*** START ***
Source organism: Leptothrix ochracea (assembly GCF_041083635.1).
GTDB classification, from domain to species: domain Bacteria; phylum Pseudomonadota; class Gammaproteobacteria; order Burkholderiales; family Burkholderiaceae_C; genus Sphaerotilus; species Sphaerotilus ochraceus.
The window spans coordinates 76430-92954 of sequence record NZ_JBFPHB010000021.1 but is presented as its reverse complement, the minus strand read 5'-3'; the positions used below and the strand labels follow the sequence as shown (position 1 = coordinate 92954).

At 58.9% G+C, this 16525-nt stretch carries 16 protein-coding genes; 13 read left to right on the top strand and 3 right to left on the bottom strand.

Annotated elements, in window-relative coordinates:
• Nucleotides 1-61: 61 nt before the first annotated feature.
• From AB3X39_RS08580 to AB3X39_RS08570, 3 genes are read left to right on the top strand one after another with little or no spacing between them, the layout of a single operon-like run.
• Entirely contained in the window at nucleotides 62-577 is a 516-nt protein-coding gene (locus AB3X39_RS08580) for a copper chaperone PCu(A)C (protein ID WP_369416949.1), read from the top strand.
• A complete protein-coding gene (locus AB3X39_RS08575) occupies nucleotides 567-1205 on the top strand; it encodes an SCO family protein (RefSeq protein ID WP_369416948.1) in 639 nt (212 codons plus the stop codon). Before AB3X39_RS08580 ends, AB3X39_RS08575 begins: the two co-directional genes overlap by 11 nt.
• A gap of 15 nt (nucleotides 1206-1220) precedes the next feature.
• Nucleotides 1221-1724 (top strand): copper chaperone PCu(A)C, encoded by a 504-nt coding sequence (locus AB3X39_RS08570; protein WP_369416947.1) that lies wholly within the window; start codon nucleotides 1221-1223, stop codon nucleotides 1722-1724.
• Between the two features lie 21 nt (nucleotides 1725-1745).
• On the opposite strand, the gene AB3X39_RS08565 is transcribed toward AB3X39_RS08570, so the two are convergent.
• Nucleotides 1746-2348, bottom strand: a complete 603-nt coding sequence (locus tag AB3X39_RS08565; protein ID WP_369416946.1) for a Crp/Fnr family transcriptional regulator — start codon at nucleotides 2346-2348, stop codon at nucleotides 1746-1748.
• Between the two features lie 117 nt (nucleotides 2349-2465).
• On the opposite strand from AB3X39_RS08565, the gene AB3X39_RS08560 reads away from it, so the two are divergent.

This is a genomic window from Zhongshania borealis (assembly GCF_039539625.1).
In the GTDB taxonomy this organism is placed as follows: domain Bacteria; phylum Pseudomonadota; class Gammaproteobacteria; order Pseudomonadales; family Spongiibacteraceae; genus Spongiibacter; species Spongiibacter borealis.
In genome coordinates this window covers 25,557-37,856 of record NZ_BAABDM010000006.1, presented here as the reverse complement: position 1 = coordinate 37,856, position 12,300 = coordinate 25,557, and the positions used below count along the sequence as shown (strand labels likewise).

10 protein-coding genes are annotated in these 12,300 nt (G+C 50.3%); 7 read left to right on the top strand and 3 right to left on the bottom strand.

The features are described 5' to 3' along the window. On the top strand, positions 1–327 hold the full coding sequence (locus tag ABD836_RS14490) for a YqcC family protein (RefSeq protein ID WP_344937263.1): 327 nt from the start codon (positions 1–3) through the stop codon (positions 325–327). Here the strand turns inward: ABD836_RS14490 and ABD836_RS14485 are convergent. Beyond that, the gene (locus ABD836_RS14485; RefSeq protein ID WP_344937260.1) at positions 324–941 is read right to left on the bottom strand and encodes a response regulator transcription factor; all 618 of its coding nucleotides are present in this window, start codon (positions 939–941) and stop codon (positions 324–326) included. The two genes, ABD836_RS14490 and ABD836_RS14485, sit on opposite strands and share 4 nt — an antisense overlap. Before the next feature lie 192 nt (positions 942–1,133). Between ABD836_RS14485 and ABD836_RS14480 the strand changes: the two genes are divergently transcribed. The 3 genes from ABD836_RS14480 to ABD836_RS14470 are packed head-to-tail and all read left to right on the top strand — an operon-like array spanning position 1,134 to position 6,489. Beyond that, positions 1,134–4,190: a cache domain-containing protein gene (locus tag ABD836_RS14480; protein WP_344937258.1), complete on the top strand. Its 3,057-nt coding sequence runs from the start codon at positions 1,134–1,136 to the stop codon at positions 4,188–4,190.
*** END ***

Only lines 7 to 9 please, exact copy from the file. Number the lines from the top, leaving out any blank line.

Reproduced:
• From AB3X39_RS08580 to AB3X39_RS08570, 3 genes are read left to right on the top strand one after another with little or no spacing between them, the layout of a single operon-like run.
• Entirely contained in the window at nucleotides 62-577 is a 516-nt protein-coding gene (locus AB3X39_RS08580) for a copper chaperone PCu(A)C (protein ID WP_369416949.1), read from the top strand.
• A complete protein-coding gene (locus AB3X39_RS08575) occupies nucleotides 567-1205 on the top strand; it encodes an SCO family protein (RefSeq protein ID WP_369416948.1) in 639 nt (212 codons plus the stop codon). Before AB3X39_RS08580 ends, AB3X39_RS08575 begins: the two co-directional genes overlap by 11 nt.